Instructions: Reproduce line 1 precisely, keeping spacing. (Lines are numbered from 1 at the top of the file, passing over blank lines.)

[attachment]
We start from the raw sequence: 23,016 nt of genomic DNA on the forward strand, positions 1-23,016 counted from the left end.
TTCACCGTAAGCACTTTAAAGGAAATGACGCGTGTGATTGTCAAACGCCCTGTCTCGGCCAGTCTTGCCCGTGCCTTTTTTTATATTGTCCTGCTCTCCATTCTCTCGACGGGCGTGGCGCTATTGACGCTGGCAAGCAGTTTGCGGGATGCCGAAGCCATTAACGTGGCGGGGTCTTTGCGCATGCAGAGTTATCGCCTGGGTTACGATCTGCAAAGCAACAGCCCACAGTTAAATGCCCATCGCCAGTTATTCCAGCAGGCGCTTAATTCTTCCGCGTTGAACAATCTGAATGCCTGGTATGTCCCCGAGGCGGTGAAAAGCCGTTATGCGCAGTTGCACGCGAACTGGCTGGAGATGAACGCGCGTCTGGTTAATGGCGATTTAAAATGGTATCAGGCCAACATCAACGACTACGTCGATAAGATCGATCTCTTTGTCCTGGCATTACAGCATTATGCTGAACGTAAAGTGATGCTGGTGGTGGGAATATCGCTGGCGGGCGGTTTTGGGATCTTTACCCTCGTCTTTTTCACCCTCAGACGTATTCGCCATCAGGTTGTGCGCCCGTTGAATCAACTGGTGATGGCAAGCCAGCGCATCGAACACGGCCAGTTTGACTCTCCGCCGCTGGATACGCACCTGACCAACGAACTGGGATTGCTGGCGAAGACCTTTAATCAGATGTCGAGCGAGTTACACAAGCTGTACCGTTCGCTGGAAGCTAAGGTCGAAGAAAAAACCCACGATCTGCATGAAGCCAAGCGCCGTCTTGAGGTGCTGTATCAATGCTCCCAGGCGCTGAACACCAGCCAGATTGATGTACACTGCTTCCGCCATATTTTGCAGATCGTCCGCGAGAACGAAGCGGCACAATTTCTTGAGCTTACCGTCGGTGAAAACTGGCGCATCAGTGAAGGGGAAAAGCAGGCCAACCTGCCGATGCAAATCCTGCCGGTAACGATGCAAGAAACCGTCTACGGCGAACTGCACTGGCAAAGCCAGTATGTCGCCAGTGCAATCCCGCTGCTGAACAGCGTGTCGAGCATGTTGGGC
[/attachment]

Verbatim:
We start from the raw sequence: 23,016 nt of genomic DNA on the forward strand, positions 1-23,016 counted from the left end.